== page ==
Non-zero matrix in kernel becomes zero matrix outside of kernel

I am populating a device matrix in a kernel and in emulation mode the last thread of the last block prints to file the contents of this matrix and there are a lot of non-zero elements which I expect, but once outside the kernel before any more processing is done in host code I print out the contents of that device matrix and every element is zero. Before I print out the contents in host code I make a call to cudaGetLastError(). So the sequence is

kernel<<<>>> //produces non-zero elements
cudaGetLastError
print out matrix elements //now all zero elements

The matrix is defined as
device int Matrix[NUMBLOCKS][NUMBLOCKS];

Does anyone have any suggestions?

At least with device variables on the GPU, the only way to access them is with cudaMemcpy(To/From)Symbol or using cudaGetSymbolAddress and then cudaMemcpy. I don’t know whether the same is true in emulation.

What I am trying to do is is to populate an array in shared memory shMatrix and then coalesce those elements to the device Matrix. This appears to work fine in the kernel because as I said once all the processing done in the kernel the very last thread of the very last block prints out the contents of the device Matrix and the elements are as I would expect. But once outside the kernel the elements of the device Matrix are zero.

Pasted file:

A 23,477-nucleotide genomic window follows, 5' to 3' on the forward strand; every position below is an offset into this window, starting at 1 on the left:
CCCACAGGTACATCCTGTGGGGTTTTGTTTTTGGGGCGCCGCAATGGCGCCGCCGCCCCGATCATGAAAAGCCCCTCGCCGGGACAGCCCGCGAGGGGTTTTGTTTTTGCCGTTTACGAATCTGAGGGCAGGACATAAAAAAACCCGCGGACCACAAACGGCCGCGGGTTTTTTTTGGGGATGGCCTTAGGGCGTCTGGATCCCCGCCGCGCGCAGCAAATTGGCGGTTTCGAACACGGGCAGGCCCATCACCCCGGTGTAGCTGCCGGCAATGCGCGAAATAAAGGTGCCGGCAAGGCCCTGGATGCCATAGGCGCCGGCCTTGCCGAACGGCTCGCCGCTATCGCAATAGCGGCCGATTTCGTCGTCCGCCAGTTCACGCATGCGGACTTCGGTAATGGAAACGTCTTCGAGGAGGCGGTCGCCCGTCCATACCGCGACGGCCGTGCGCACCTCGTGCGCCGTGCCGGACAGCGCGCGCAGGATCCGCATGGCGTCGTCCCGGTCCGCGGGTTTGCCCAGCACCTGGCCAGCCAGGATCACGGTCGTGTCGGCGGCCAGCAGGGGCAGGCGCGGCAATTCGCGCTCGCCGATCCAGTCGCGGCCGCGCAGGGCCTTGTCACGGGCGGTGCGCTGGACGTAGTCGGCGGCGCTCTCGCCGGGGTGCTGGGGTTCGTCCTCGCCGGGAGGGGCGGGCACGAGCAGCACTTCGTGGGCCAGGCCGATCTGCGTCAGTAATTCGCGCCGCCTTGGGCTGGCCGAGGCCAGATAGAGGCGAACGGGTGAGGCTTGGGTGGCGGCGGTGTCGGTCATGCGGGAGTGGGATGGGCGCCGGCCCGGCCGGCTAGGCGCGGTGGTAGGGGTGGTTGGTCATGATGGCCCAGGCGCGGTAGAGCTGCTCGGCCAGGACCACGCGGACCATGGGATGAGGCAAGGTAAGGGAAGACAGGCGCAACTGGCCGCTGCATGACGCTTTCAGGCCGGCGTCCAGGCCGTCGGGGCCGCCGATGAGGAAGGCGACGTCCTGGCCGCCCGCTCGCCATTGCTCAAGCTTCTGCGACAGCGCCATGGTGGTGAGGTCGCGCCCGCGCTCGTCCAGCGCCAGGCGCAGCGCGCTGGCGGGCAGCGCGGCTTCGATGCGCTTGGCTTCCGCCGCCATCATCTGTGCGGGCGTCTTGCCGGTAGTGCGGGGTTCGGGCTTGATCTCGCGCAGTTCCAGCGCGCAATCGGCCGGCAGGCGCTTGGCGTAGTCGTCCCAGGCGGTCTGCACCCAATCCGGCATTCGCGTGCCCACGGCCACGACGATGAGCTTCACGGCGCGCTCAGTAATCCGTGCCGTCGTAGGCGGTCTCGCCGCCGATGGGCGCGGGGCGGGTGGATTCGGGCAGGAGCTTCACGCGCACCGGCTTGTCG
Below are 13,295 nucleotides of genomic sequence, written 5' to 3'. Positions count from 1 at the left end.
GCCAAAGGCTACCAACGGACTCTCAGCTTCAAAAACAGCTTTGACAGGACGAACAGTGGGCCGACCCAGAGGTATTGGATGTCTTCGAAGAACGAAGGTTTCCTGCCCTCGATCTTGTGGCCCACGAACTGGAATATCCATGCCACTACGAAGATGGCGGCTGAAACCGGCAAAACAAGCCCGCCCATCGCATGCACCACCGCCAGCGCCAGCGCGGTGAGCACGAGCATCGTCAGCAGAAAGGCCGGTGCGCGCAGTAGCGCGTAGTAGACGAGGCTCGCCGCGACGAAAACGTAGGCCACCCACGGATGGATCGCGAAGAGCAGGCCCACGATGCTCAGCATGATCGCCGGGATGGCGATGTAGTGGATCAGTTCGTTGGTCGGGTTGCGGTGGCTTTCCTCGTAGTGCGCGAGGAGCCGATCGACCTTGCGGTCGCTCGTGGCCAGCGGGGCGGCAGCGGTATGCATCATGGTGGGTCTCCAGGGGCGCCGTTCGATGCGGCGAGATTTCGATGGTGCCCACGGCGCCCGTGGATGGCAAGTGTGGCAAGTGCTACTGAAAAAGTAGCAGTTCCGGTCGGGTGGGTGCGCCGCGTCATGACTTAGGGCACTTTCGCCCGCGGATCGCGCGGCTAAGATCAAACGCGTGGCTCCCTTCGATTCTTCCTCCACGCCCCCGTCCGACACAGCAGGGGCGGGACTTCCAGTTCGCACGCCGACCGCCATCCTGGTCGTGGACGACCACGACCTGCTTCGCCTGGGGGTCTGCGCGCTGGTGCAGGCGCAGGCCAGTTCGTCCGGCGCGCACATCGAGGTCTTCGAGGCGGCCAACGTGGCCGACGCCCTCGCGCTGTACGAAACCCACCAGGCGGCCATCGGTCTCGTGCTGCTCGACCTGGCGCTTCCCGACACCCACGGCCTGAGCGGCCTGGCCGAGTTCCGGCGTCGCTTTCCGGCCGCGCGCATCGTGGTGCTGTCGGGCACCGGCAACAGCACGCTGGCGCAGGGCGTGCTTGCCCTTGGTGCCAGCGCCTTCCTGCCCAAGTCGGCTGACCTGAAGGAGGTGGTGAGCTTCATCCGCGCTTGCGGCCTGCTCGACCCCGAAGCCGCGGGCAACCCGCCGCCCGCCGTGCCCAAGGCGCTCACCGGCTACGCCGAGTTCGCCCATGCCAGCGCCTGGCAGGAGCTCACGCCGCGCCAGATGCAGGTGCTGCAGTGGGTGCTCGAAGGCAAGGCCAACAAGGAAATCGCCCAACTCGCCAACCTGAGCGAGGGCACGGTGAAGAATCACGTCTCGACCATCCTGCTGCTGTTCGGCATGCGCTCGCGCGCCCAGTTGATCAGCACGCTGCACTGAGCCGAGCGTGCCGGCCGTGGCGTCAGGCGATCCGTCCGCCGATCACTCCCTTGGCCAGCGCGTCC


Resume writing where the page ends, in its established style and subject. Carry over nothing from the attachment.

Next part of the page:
During execution of the kernel is there a second copy of the device Matrix which the kernel uses and I am supposed to copy the kernel version into the host version? I have never had to do that before and I have been using this method of coalesced writes to populate the device Matrix for a month now.

I was assuming that your reading of the device matrix “just after the kernel completes” was performed in host code. And the most common mistake with device variables is to read them on the host with cudaMemcpy(host_ptr, &deviceVar, …) which cannot be done since the host cannot take the address of a variable that exists only on the device (the compiler silently allows this, however…).

There shouldn’t be any reason for your device memory to be zeroed after a kernel launch. Without a minimal and compilable code example that demonstrates this behavior, I cannot even guess at the reason.